The Thanksgiving celebration marks the start of the festive season, but erratic moves in financial markets are creating the impression that investors are already thinking about next year. Questions about the nature of inflation and the US Federal Reserve’s stance in 2022 are paramount, helping to explain why volatility has been rising in government bonds. Another Covid wave (the fifth!) is troubling Europe in particular. Despite these factors as well as re-emerging geopolitical tensions, we believe the economic scenario remains favourable.
Markets have faced an intense flow of news in recent days, from the release of oil from the US Strategic Petroleum Reserve to a possible dovish shift in Chinese monetary policy. Analysing these developments would require a full article per topic, but for the time being, the effects on markets have been limited. Below, we discuss what we think are the most decisive factors for the coming months.
The pandemic again
The rising number of new Covid cases and the threat to hospital capacity are forcing a growing number of governments in Europe to take new restrictive measures. Bond markets have reacted: The prospect of a lockdown in Austria, confirmed over the weekend, contributed to a fall in the yield of the 10-year German Bund to -0.34% from -0.22% early last week.
The fifth wave also weighed on stocks. At the close on 24 November, European equities were down by 2.5% (EuroSTOXX index) from Wednesday a week earlier. The US S&P 500 fared slightly better closing up 0.3%, just below the record high set on 8 November.
Growing expectations of a more hawkish turn in the Fed’s monetary policy partly explained the stronger US dollar (+14% for the DXY index from 18 to 24 November) and underperformance of emerging equities (-2.6% for the MSCI Emerging index in US dollars against -0.9% for the MSCI AC World from 17 to 27 November).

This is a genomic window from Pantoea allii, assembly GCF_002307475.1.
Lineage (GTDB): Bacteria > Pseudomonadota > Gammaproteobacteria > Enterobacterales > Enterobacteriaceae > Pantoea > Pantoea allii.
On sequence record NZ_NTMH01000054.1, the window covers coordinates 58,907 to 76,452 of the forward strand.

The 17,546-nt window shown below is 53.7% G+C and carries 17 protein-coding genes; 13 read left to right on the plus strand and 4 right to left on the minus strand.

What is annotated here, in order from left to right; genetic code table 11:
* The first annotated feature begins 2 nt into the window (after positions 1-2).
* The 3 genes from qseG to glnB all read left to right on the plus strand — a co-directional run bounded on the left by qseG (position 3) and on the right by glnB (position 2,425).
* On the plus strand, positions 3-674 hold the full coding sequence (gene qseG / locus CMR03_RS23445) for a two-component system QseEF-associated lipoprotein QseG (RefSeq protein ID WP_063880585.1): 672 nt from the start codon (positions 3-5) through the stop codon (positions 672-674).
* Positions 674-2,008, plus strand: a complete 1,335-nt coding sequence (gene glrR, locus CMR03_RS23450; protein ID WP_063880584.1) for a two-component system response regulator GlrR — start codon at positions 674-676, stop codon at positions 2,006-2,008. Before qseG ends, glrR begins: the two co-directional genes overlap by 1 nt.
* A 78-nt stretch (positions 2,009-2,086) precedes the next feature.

What’s on the Fed’s mind?
US President Joe Biden’s reappointment of Jerome Powell as Fed Chair and of Lael Brainard as Vice-Chair should be approved without great difficulty by the Senate. Opting for continuity in combination with the appointment of a policy dove should please investors. However, both appointees have emphasised how damaging inflation could be for purchasing power, thus appearing to relay Biden’s message that “Inflation hurts American pocketbooks, and reversing this trend is a top priority for me”.
The minutes of the Fed’s 4 November monetary policy meeting, which decided on the tapering of asset purchases from this month , revealed that “some participants would have preferred a somewhat faster pace of tapering that would result in an earlier conclusion to net purchases”.
The policy-setting committee also insisted that the criteria for raising policy rates were much stricter than those that justified the tapering. The committee did not appear to question the need to be ‘patient’ in the face of bottlenecks that will continue to constrain supply in the coming quarters. On other occasions, however, current and former Fed members have said that they consider the current level of inflation as too high.